All members of the campus community are invited to come out for snow cones, ice cream and food starting at noon, Monday, April 25, at Lakeside Plaza.
After learning details of the damage by the earthquake that hit Ecuador on April 16, first-year student Lucía Jervis needed to help those in her home country. She was overwhelmed hearing that the disaster killed more than 600 people and left thousands of people without food, water, medical care and shelter.
“If I were there, I would be helping in medical brigades,” she said. “I would be getting food and water.”
Ecuador was still experiencing aftershocks as late as Thursday, and Jervis knew she had to find a way to help out, even though she was on the Elon campus, more than 2,600 miles away from her home.
“It’s awful seeing your country destroyed and being so far from home,” she said.
Jervis enlisted the help of Bernardo Missura ’16, Philip Rodriguez ’17, Caley Mikesell ’16, and staff members Diana Prieto and Sylvia Muñoz. Together they organized a fundraiser for Ecuador earthquake relief scheduled for noon, Monday, April 25, at Lakeside Plaza. Snow cones from Pelican’s SnoBalls will be available along with food donated by The Mission restaurant. The Latin American Student Organization, El Centro de Español and Catholic Campus Ministry donated money for ice cream to be sold at the event.
“I wanted to do something right now,” Jervis said. “Not in two weeks. Not in a month. Now.”
The money raised on Monday will be donated to the University of San Fransisco de Quito to help pay for the medical brigades that are being sent to Ecuador to help people with both the physical injuries as well as those dealing with the emotional trauma of a tragedy of this magnitude.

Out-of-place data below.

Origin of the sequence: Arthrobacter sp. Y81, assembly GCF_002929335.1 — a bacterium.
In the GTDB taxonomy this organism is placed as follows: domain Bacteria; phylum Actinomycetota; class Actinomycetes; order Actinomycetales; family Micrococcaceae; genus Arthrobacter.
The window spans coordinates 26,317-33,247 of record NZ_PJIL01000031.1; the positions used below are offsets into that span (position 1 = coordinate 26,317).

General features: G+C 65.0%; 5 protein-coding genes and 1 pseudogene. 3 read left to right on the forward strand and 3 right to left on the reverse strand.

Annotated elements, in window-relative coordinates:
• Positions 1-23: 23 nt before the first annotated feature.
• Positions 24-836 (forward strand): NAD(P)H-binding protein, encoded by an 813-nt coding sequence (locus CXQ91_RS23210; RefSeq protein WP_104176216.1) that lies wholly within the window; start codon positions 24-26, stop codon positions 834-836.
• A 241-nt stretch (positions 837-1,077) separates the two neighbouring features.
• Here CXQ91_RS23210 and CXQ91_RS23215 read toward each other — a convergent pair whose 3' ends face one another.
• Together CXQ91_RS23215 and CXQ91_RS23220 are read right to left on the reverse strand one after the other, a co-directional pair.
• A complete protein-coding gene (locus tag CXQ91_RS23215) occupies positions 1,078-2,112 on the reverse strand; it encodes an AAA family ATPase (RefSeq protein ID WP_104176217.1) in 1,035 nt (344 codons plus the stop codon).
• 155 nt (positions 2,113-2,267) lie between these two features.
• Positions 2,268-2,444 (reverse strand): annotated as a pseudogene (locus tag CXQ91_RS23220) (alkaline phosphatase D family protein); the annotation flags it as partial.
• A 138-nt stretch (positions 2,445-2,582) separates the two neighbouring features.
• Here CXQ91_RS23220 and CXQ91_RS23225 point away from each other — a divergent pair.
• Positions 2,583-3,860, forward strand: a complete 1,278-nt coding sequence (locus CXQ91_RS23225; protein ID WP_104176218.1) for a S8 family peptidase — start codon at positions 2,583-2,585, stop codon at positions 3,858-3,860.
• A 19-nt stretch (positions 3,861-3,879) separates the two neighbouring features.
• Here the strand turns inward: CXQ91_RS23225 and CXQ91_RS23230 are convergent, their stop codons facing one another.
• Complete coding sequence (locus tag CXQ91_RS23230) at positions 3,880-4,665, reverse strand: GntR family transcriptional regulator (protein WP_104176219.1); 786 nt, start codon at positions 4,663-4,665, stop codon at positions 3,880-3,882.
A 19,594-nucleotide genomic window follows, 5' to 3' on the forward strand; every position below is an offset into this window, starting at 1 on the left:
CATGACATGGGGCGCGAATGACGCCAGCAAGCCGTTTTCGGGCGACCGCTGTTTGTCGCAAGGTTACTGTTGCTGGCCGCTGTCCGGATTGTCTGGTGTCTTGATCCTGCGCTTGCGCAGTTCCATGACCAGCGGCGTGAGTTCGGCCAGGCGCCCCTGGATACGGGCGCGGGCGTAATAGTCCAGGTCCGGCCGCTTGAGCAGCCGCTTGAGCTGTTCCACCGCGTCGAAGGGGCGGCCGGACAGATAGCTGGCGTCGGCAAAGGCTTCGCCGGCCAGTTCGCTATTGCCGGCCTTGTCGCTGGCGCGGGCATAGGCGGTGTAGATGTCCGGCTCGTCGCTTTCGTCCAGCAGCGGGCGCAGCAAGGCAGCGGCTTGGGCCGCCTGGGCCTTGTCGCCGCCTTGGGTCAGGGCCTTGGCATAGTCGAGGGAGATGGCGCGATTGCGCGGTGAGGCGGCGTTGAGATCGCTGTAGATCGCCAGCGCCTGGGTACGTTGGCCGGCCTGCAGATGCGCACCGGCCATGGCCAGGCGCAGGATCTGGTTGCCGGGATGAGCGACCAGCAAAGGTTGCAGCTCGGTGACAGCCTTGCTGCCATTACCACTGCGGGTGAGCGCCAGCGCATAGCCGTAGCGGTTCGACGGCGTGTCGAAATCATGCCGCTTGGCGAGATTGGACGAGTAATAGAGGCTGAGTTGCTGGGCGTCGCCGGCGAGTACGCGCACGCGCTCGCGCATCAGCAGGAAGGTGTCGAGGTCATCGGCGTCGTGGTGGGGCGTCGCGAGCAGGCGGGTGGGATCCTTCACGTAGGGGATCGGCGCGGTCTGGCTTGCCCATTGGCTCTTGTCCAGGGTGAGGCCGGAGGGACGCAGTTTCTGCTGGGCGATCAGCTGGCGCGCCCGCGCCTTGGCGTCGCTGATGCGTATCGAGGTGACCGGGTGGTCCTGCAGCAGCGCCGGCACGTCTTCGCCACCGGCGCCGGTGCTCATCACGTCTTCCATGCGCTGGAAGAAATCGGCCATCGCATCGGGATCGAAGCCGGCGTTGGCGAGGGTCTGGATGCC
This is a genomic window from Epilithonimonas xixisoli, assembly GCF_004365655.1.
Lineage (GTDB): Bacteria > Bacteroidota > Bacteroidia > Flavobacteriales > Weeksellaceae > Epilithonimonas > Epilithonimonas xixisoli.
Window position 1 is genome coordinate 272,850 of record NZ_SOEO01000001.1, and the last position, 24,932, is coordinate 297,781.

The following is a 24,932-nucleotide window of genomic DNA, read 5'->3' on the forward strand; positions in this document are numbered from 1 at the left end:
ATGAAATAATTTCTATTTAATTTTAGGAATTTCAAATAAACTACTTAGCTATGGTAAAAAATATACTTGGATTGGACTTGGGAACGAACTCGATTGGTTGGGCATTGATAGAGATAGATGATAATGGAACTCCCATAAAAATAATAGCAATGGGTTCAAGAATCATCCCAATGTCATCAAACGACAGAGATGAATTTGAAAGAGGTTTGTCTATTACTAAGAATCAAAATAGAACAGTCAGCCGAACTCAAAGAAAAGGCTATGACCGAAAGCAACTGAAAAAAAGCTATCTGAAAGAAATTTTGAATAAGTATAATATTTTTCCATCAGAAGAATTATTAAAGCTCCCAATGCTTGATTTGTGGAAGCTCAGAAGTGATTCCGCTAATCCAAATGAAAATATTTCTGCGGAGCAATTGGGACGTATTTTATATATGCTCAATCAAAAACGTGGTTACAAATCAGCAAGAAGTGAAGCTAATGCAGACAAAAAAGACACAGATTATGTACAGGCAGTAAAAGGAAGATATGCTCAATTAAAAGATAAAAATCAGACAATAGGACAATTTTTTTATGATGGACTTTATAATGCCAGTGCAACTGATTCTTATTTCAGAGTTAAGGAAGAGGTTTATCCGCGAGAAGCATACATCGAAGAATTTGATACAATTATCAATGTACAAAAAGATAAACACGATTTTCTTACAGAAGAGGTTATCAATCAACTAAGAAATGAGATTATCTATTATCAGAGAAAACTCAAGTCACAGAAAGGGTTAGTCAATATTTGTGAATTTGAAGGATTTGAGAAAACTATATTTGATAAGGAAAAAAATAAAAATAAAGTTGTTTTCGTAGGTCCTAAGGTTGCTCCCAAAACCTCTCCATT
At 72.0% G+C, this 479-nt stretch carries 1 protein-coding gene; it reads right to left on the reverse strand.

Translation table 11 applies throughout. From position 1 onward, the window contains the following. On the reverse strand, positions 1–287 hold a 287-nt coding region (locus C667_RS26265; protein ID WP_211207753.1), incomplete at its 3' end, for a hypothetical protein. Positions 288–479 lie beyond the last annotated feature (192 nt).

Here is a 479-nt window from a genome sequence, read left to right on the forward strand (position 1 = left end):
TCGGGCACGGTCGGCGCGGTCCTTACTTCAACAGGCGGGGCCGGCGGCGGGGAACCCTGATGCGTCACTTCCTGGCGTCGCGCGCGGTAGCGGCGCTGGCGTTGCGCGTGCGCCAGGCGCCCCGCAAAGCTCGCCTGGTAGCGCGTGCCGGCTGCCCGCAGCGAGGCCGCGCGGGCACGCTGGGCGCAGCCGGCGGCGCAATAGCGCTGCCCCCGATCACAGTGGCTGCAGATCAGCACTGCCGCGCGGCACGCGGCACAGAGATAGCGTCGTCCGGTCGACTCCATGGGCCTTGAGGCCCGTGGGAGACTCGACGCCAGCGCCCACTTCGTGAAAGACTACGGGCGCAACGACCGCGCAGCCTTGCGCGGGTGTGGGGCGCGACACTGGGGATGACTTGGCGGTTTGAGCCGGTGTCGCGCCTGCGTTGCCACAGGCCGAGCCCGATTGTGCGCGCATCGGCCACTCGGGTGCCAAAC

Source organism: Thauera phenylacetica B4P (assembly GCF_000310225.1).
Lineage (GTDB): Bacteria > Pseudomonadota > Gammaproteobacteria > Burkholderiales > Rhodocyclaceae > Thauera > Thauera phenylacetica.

“I want to help my country be on their feet again,” Jervis said. “I’m going to do everything I can.”
Jervis also started an online “Elon for Ecuador” fund. She isn’t concerned about how much people donate, but she is hoping for a lot of participation.
“Every person that donates is helping to save a life,” she said. “Even if it is one dollar, you are letting them know that the world has their back.”
Jervis says she will continue to do what she can to help those in her home country. She has a special tie to those affected in El Canaveral, a small town less than 100 miles west of the capitol of Ecuador. She feels particularly passionate about helping smaller towns like that one. She didn’t live there, but spent most of her life interacting with the community and teaching English to children in t.
“I taught them how to speak English, but they taught me to be humble,” Jervis said. “This is my way to show them everything that they taught me. I’m going to do everything I can.”